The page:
Adapted from P. Coles, 1999, The Routledge Critical Dictionary of the New Cosmology, Routledge Inc., New York. Reprinted with the author's permission. To order this book click here:

In particular many-particle systems, phase transitions take place when processes occur that move the system between some disordered phase, characterised by a certain degree of symmetry, and an ordered phase with a smaller degree of symmetry. In this type of order-disorder transition, some macroscopic quantity called the order parameter (here denoted by the symbol Phi) grows from its original value of zero in the disordered phase. The simplest physical examples of materials exhibiting these transitions are ferromagnetic substances and crystalline matter. At temperatures above a critical temperature TC (the Curie temperature), the stable state of a ferromagnet is disordered and has net magnetisation M = 0; the quantity M in this case plays the role of the order parameter. At temperatures below TC a nonzero magnetisation appears in different domains (called Weiss domains) and its direction in each domain breaks the rotational symmetry possessed by the original disordered phase at T > TC. In the crystalline phase of solids the order parameter represents the deviation of the spatial distribution of ions from the homogeneous distribution they have at their critical temperature, which is simply the freezing point of the crystal, Tf. At temperatures T < Tf the ions are arranged on a regular lattice, which possesses a different symmetry to the original liquid phase.

The lowering of the degree of symmetry of the system takes place even though the laws of physics that govern its evolution maintain the same degree of symmetry, even after the phase transition. For example, the macroscopic equations of the theory of ferromagnetism and the equations in solid-state physics do not favour any particular spatial position or direction. The ordered states that emerge from such phase transitions do, however, have a degree of symmetry which is less than that governing the system. We can say that the solutions corresponding to the ordered state form a degenerate set of solutions with the same symmetry as that possessed by the laws of physics. Returning to the above examples, the magnetisation M can in theory assume any direction. Likewise, the ions in the crystalline lattice can be positioned in an infinite number of different ways. Taking into account all these possibilities, we again obtain a homogeneous and isotropic state. Any small fluctuation, in the magnetic field of the domain for a ferromagnet or in the local electric field for a crystal, will have the effect of selecting one preferred solution from this degenerate set, and the system will end up in the state corresponding to that fluctuation. Repeating the phase transition with random fluctuations will eventually produce randomly aligned final states.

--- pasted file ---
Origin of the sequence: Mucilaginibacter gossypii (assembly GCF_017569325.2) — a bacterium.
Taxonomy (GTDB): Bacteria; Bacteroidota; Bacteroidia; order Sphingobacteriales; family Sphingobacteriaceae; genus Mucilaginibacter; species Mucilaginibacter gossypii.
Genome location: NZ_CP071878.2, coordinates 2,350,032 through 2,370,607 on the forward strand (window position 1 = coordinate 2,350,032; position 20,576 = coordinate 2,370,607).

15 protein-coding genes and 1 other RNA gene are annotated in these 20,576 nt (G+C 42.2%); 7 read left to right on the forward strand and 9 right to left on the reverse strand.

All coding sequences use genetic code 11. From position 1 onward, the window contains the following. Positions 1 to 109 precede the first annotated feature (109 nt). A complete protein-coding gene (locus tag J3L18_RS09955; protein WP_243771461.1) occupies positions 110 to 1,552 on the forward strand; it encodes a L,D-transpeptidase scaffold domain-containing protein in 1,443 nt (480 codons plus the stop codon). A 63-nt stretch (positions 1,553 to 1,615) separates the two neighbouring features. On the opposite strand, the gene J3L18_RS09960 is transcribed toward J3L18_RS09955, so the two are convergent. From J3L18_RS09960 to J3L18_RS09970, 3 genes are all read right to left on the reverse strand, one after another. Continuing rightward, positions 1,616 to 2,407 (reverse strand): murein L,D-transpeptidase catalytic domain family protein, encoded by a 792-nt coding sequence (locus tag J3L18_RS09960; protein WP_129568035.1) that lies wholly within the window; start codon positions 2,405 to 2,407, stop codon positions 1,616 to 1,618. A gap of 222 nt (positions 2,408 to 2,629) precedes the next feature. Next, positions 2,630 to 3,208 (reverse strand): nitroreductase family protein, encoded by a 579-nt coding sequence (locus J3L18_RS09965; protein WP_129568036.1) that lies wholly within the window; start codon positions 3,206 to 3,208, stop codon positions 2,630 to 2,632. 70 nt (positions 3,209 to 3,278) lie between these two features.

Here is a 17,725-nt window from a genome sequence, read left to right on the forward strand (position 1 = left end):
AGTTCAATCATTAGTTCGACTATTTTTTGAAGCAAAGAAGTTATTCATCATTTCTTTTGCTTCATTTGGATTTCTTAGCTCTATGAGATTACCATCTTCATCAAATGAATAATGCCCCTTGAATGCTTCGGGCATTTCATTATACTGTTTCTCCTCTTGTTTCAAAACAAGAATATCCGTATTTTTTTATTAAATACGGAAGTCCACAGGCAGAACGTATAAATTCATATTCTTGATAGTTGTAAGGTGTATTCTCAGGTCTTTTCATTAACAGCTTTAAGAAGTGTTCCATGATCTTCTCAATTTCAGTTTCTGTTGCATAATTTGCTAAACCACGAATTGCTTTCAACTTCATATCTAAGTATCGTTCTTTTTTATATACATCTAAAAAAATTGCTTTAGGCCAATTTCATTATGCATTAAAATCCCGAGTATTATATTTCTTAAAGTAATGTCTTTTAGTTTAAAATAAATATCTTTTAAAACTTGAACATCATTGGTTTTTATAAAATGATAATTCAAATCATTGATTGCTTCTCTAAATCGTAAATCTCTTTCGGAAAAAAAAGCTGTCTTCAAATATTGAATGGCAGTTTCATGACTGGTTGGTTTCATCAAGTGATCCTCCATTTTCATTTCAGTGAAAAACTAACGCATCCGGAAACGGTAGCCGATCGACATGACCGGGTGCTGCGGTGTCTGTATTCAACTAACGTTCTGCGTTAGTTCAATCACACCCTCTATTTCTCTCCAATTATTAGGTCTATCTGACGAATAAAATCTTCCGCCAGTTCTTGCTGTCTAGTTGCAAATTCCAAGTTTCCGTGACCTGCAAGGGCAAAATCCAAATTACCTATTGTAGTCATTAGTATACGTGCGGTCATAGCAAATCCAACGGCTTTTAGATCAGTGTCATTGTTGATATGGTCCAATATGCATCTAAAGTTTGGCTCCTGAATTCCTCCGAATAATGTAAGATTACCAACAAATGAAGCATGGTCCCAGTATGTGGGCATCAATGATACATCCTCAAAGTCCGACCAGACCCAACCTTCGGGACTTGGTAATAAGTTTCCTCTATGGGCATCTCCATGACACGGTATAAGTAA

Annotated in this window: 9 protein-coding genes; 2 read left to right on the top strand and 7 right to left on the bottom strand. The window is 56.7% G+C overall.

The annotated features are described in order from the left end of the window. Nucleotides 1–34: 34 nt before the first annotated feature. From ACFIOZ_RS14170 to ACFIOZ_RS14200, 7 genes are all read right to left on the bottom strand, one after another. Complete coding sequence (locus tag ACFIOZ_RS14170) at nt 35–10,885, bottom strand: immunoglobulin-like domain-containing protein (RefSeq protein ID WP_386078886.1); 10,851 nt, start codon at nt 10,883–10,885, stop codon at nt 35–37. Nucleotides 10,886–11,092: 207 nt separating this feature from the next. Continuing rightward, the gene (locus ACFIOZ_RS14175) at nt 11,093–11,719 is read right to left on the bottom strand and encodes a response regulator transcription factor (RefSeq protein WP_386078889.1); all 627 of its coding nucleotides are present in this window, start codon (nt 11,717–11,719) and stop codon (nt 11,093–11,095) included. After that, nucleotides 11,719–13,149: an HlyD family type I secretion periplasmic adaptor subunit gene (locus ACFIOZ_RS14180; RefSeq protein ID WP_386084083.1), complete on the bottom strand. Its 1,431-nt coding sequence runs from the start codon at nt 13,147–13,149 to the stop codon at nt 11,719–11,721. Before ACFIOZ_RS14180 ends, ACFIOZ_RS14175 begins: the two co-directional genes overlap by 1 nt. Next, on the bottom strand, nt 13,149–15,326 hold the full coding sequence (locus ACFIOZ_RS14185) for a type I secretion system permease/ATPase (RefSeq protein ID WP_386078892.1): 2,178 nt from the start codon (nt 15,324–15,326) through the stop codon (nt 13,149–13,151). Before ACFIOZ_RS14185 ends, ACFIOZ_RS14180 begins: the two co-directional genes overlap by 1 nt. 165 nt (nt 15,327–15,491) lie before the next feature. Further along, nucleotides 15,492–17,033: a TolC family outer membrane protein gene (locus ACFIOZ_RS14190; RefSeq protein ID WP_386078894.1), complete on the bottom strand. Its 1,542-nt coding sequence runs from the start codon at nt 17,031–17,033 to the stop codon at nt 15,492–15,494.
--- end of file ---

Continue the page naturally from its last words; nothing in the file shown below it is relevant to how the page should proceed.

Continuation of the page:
This is a little like the case of a free particle with velocity v and position r, described in Newtonian mechanics by the requirement that dv/dt = 0. This (very simple) law has both translational and rotational symmetries. The solutions of the equation are of the form r(t) = r0 + v0t, with some arbitrary initial choice of r = r0 and v = v0 at t = 0. These solutions form a set which respects the symmetry of the original equation. But the initial conditions r0 and v0 select, for one particular time, a solution from this set which does not have the same degree of symmetry as that of the equations of motion.

A symmetry-breaking transition, during which the order parameter Phi grows significantly, can be caused by external influences of sufficient intensity. For example, a strong magnetic field can magnetise a ferromagnet, even above the Curie temperature. Such phenomena are called induced symmetry-breaking processes, in order to distinguish them from spontaneous symmetry-breaking. The spontaneous breaking of a symmetry comes from a gradual change of the parameters of a system, such as its temperature.